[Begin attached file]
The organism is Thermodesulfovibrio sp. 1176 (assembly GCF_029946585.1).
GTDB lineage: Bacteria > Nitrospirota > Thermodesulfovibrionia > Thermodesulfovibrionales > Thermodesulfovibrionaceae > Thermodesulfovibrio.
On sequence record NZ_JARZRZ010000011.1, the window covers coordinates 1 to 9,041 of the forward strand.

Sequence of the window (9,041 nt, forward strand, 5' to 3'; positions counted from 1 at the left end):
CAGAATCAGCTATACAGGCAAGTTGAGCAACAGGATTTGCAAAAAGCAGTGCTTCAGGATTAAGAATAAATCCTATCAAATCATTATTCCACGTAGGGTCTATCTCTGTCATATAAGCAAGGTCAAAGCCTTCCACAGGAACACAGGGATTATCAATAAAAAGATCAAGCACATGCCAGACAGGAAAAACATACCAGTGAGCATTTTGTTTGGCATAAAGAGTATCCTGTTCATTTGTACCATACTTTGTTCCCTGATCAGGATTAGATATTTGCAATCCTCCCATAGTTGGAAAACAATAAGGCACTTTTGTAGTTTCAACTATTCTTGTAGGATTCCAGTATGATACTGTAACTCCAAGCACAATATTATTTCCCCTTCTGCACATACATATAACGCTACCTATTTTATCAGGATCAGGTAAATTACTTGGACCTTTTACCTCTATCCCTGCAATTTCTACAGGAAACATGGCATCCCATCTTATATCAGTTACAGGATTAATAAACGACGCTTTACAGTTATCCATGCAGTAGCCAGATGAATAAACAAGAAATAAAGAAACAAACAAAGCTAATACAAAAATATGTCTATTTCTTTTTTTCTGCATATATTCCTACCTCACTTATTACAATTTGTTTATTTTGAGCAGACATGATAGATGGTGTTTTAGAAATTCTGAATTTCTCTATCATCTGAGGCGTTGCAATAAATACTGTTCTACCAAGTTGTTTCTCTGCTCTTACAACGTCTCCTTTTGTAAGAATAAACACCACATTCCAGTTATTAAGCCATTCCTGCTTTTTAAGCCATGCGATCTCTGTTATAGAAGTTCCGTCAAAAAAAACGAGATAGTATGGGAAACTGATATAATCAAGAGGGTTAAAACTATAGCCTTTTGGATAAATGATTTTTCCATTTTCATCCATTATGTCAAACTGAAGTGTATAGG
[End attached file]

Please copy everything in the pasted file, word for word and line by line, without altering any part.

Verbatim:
The organism is Thermodesulfovibrio sp. 1176 (assembly GCF_029946585.1).
GTDB lineage: Bacteria > Nitrospirota > Thermodesulfovibrionia > Thermodesulfovibrionales > Thermodesulfovibrionaceae > Thermodesulfovibrio.
On sequence record NZ_JARZRZ010000011.1, the window covers coordinates 1 to 9,041 of the forward strand.

Sequence of the window (9,041 nt, forward strand, 5' to 3'; positions counted from 1 at the left end):
CAGAATCAGCTATACAGGCAAGTTGAGCAACAGGATTTGCAAAAAGCAGTGCTTCAGGATTAAGAATAAATCCTATCAAATCATTATTCCACGTAGGGTCTATCTCTGTCATATAAGCAAGGTCAAAGCCTTCCACAGGAACACAGGGATTATCAATAAAAAGATCAAGCACATGCCAGACAGGAAAAACATACCAGTGAGCATTTTGTTTGGCATAAAGAGTATCCTGTTCATTTGTACCATACTTTGTTCCCTGATCAGGATTAGATATTTGCAATCCTCCCATAGTTGGAAAACAATAAGGCACTTTTGTAGTTTCAACTATTCTTGTAGGATTCCAGTATGATACTGTAACTCCAAGCACAATATTATTTCCCCTTCTGCACATACATATAACGCTACCTATTTTATCAGGATCAGGTAAATTACTTGGACCTTTTACCTCTATCCCTGCAATTTCTACAGGAAACATGGCATCCCATCTTATATCAGTTACAGGATTAATAAACGACGCTTTACAGTTATCCATGCAGTAGCCAGATGAATAAACAAGAAATAAAGAAACAAACAAAGCTAATACAAAAATATGTCTATTTCTTTTTTTCTGCATATATTCCTACCTCACTTATTACAATTTGTTTATTTTGAGCAGACATGATAGATGGTGTTTTAGAAATTCTGAATTTCTCTATCATCTGAGGCGTTGCAATAAATACTGTTCTACCAAGTTGTTTCTCTGCTCTTACAACGTCTCCTTTTGTAAGAATAAACACCACATTCCAGTTATTAAGCCATTCCTGCTTTTTAAGCCATGCGATCTCTGTTATAGAAGTTCCGTCAAAAAAAACGAGATAGTATGGGAAACTGATATAATCAAGAGGGTTAAAACTATAGCCTTTTGGATAAATGATTTTTCCATTTTCATCCATTATGTCAAACTGAAGTGTATAGG